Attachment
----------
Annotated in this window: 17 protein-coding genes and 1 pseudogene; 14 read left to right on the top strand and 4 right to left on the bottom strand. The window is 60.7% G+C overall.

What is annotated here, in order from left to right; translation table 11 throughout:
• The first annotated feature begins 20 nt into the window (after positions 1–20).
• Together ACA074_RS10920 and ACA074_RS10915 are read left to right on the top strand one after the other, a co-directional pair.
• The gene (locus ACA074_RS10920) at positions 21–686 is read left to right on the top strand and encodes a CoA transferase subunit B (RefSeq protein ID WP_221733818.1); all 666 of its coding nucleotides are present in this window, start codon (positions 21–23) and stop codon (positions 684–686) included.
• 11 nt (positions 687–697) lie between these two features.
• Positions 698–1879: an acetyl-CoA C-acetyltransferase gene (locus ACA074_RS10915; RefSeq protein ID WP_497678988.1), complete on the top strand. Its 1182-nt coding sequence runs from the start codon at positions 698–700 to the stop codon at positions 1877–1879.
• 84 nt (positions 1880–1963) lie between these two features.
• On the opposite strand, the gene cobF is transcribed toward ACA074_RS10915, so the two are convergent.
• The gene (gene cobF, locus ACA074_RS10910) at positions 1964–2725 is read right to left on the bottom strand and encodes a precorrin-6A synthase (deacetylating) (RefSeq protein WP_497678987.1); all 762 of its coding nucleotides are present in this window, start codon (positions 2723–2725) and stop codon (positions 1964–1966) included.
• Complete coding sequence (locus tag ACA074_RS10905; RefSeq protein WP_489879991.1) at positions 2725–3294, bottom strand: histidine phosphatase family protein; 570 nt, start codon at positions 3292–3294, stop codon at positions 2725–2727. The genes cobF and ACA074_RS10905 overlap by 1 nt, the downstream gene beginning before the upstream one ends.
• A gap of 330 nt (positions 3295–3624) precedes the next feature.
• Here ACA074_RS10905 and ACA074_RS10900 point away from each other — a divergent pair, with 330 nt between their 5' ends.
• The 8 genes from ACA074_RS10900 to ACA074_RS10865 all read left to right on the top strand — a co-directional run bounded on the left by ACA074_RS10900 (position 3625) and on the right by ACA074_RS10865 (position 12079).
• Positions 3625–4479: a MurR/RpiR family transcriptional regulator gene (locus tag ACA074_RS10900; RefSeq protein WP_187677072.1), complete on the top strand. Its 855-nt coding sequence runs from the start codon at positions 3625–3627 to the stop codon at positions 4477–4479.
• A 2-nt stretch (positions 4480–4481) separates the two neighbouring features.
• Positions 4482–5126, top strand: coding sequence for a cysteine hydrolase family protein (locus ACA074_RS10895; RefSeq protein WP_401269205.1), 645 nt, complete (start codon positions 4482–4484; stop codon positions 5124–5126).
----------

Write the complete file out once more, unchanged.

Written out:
Annotated in this window: 17 protein-coding genes and 1 pseudogene; 14 read left to right on the top strand and 4 right to left on the bottom strand. The window is 60.7% G+C overall.

What is annotated here, in order from left to right; translation table 11 throughout:
• The first annotated feature begins 20 nt into the window (after positions 1–20).
• Together ACA074_RS10920 and ACA074_RS10915 are read left to right on the top strand one after the other, a co-directional pair.
• The gene (locus ACA074_RS10920) at positions 21–686 is read left to right on the top strand and encodes a CoA transferase subunit B (RefSeq protein ID WP_221733818.1); all 666 of its coding nucleotides are present in this window, start codon (positions 21–23) and stop codon (positions 684–686) included.
• 11 nt (positions 687–697) lie between these two features.
• Positions 698–1879: an acetyl-CoA C-acetyltransferase gene (locus ACA074_RS10915; RefSeq protein ID WP_497678988.1), complete on the top strand. Its 1182-nt coding sequence runs from the start codon at positions 698–700 to the stop codon at positions 1877–1879.
• 84 nt (positions 1880–1963) lie between these two features.
• On the opposite strand, the gene cobF is transcribed toward ACA074_RS10915, so the two are convergent.
• The gene (gene cobF, locus ACA074_RS10910) at positions 1964–2725 is read right to left on the bottom strand and encodes a precorrin-6A synthase (deacetylating) (RefSeq protein WP_497678987.1); all 762 of its coding nucleotides are present in this window, start codon (positions 2723–2725) and stop codon (positions 1964–1966) included.
• Complete coding sequence (locus tag ACA074_RS10905; RefSeq protein WP_489879991.1) at positions 2725–3294, bottom strand: histidine phosphatase family protein; 570 nt, start codon at positions 3292–3294, stop codon at positions 2725–2727. The genes cobF and ACA074_RS10905 overlap by 1 nt, the downstream gene beginning before the upstream one ends.
• A gap of 330 nt (positions 3295–3624) precedes the next feature.
• Here ACA074_RS10905 and ACA074_RS10900 point away from each other — a divergent pair, with 330 nt between their 5' ends.
• The 8 genes from ACA074_RS10900 to ACA074_RS10865 all read left to right on the top strand — a co-directional run bounded on the left by ACA074_RS10900 (position 3625) and on the right by ACA074_RS10865 (position 12079).
• Positions 3625–4479: a MurR/RpiR family transcriptional regulator gene (locus tag ACA074_RS10900; RefSeq protein WP_187677072.1), complete on the top strand. Its 855-nt coding sequence runs from the start codon at positions 3625–3627 to the stop codon at positions 4477–4479.
• A 2-nt stretch (positions 4480–4481) separates the two neighbouring features.
• Positions 4482–5126, top strand: coding sequence for a cysteine hydrolase family protein (locus ACA074_RS10895; RefSeq protein WP_401269205.1), 645 nt, complete (start codon positions 4482–4484; stop codon positions 5124–5126).